A Sulu Sultan’s solution to migrant woes

(FMT) – The most controversial and thorny issue affecting two Southeast Asian countries – Malaysia and the Philippines – is the Philippines’ claim on Sabah.

The protracted claim goes back to Sept 12, 1962, during Diosdado Macapagal’s administration when the then reigning Sultan of Sulu, Sultan Muhammad Esmail E Kiram I, by way of a power of attorney, ceded the territory of North Borneo to the Republic of the Philippines.

The cession then gave the Philippine government the full authority to pursue the claim in international courts and Macapagal used the authority to raise the claim for the first the same year.

The following year (1963), the Philippines broke diplomatic relations with Malaysia including Sabah but resumed ties through the Manila Accord signed on July 31 1963.

The Sabah claim is therefore an old but living history with its roots going back 133 years to Jan 22, 1878 when North Borneo was leased (or ceded according to the argument from the Malaysian side) to the British North Borneo Company by the then ruler of Sulu, HM Sultan Jamalul A’Lam.

The present-day consequences of this historic cession or lease is the problem of trying to persuade the Philippine government to establish a consulate in Sabah to help solve Sabah’s “mother of all problems” – the illegal (Filipino) immigrants.

Recently, the Malaysian Foreign Minister, Anifah Aman, lamented the impasse, saying, “I officially informed the Philippine government that the issue is non-negotiable.

“In fact, we are almost fed up with the Philippine problems in Sabah as they do not have a consulate here.

“It is imperative they expedite the process so that problems faced by their countrymen could be addressed and resolved since there are so many Filipinos in Sabah.”

Solution to migrant woes

Anifah believes that certain Philippine officials are stoking the claim despite Malaysia’s firm stand on the issue.

Among the many curious developments related to the issue was the press conference in Kota Kinabalu in January last year by Datu Albi Ahmad Julkarnain, the self-styled “prime minister of the interim government of the Sulu sultanate” .

He pledged to find an amicable solution with the Malaysian government to drop the claim on Sabah once its new sultan, believed to be a Malaysian citizen, is installed.

It later turned out that the new sultan was none other than Akjan Ali Muhammad, who made himself the new Sulu sultan in Likas, Kota Kinabalu, on Feb 2, 2011 and sparking off livid protests and legal tangles.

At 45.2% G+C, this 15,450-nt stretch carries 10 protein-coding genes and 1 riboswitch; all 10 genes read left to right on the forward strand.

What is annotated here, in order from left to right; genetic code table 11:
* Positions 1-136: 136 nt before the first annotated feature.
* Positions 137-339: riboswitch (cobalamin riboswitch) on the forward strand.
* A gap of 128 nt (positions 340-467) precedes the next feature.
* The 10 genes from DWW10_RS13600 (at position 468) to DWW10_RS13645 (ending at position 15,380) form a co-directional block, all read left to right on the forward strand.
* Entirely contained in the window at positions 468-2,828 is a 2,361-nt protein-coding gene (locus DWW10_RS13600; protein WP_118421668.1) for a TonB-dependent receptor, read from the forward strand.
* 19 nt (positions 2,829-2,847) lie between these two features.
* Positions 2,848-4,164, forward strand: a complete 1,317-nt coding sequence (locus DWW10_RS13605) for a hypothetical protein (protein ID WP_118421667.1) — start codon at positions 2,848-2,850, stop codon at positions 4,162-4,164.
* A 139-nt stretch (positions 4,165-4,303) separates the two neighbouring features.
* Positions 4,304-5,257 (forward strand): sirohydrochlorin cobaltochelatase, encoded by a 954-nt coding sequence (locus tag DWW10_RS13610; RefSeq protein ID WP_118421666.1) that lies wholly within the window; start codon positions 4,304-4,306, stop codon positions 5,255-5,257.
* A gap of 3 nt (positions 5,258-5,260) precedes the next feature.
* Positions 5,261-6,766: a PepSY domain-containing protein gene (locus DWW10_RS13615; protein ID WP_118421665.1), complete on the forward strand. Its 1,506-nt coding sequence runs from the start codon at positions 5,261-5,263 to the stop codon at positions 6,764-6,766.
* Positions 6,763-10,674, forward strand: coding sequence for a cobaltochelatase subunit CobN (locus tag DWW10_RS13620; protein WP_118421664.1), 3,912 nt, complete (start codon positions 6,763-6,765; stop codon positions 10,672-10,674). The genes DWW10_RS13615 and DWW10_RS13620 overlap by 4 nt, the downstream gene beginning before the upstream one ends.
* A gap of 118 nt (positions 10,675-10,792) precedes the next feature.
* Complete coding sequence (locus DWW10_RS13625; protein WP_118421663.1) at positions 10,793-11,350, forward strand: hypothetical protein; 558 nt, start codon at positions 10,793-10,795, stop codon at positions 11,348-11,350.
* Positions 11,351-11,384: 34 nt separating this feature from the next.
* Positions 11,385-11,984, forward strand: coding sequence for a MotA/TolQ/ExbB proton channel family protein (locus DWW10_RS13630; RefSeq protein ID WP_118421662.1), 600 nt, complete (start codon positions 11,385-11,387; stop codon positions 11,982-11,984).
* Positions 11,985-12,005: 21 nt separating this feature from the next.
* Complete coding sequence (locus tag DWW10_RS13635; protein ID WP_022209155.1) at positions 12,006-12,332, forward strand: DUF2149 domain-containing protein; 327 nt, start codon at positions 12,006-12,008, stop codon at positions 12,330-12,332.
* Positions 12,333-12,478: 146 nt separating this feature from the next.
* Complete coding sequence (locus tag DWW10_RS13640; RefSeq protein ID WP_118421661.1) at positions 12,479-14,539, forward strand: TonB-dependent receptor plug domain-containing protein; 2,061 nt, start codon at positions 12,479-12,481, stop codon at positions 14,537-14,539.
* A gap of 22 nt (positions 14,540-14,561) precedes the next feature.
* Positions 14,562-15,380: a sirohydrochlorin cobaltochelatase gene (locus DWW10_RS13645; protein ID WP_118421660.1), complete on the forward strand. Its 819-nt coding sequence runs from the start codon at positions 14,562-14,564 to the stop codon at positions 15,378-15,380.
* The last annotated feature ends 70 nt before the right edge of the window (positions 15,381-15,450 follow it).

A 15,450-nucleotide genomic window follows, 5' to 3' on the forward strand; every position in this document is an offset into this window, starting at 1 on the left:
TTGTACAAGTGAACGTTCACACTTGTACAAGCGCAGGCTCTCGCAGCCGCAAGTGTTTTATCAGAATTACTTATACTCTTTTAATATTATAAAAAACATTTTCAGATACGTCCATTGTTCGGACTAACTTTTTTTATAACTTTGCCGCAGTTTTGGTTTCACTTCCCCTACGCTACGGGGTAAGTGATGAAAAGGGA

The latest development is the statement of an heir of the sultanate, Datu Omar Ali Datu Bachtial.

Last Wednesday, Omar said he wanted to meet with Anifah to convey his idea on how to resolve the problem of illegal immigrants facing the state government.

Speaking rather cryptically, he said: “You must have the right people, the right information and you must know your history very well in order to resolve this.”

Omar said he “may have” some knowledge which is useful to the minister in discussing the issue with the Philippines, which has been uncooperative on Malaysia’s desire for a Philippines’ consulate to be established in Sabah.

Omar wanted at least two hours to pitch his yet unknown strategy to Anifah.

But of all the many intrigues on the matter, there is one solution offered, which holds much water in terms of its credibility and seriousness.

This offer, which is yet unknown to most Malaysians and promises to be win-win, permanent and effective, comes from Paduka Mahashari Maulana Al-Sultan Jamalul D Kiram III, Sultan of Sulu.

Sultan Kiram III

Sultan Kiram III’s special adviser, Onn Ariffin, had published two statements in the local papers last year.

One statement, on June 21, reminded the authority that Kiram I had in 1962 given Macapagal the power of attorney to pursue the claim on Sabah.

Onn proposed that the “the problem be resolved once and for all by both governments (of Malaysia and the Philippines) giving the authority to the reigning heir of Sultan Esmael Kiram [Sultan Kiram III] to negotiate with both governments”.

Onn’s proposed solution, inter alia, states: “To have a clearer overview of the situation, we all need to be reminded that the long-standing dispute of who is right and wrong about whether North Borneo was ceded or leased to Britain remains unresolved.

“Although the Philippines’ side may claim legitimacy of their stance that North Borneo was leased based on the annual lease payment to the heirs of the Sultanate of Sulu, there is also the contentious issue of Spain acquiring sovereignty over North Borneo in 1878 when it signed the protocol of March 7, 1885 with Germany and Great Britain.

“The protocol recognised Spanish sovereignty over ‘Jolo and its dependencies’, as well as the Macaskie Dictum of 1939, in which the heirs of Sultan Jamalul Kiram filed a suit case in the court of Borneo for the purpose of collecting the money due to them under the 1878 Grant…”

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